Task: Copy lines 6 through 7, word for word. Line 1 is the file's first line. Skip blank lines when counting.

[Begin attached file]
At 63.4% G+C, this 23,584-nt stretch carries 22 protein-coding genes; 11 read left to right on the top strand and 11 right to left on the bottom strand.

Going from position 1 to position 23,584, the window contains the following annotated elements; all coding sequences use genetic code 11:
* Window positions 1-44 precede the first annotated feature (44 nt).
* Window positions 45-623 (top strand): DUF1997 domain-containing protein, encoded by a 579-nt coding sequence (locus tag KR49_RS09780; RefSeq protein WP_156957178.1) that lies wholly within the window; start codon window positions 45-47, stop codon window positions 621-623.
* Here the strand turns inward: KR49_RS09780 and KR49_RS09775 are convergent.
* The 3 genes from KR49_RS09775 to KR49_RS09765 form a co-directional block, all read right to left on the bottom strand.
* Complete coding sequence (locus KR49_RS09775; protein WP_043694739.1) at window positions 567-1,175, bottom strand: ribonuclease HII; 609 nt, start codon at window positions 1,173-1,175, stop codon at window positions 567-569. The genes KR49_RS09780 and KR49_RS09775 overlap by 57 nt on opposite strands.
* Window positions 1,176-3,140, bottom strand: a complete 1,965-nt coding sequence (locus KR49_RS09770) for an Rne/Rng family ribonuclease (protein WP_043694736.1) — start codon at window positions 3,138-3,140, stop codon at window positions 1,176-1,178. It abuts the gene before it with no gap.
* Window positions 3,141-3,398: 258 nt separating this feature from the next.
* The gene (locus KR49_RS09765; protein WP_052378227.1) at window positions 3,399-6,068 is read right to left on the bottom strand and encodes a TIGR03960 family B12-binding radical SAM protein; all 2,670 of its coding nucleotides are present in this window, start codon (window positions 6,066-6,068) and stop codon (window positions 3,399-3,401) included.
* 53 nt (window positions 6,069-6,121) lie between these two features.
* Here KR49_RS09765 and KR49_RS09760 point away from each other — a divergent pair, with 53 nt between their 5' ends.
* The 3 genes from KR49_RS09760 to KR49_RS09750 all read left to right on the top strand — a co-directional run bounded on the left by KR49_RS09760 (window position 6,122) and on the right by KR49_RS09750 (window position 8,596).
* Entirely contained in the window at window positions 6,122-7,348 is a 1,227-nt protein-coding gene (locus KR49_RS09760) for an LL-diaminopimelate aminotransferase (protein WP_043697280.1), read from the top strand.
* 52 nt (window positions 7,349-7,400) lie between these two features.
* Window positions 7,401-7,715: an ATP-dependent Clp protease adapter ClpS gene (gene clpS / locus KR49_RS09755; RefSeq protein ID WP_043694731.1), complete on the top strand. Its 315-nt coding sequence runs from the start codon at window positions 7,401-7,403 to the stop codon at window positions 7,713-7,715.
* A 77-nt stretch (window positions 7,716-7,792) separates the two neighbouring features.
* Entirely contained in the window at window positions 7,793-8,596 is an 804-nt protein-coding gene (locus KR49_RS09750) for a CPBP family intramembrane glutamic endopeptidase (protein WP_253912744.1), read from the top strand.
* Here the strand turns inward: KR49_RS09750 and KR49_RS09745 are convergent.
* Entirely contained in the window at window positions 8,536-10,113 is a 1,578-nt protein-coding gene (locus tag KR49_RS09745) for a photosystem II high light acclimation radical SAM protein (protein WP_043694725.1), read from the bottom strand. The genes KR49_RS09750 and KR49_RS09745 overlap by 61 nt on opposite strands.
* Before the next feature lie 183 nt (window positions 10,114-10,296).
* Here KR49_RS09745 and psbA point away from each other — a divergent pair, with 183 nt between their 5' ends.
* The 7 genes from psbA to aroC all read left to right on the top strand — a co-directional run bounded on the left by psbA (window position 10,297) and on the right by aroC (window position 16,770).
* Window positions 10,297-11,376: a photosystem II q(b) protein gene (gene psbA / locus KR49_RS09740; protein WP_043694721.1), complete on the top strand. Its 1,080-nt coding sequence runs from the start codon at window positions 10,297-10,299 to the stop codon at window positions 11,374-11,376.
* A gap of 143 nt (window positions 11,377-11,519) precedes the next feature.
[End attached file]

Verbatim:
* The 3 genes from KR49_RS09775 to KR49_RS09765 form a co-directional block, all read right to left on the bottom strand.
* Complete coding sequence (locus KR49_RS09775; protein WP_043694739.1) at window positions 567-1,175, bottom strand: ribonuclease HII; 609 nt, start codon at window positions 1,173-1,175, stop codon at window positions 567-569. The genes KR49_RS09780 and KR49_RS09775 overlap by 57 nt on opposite strands.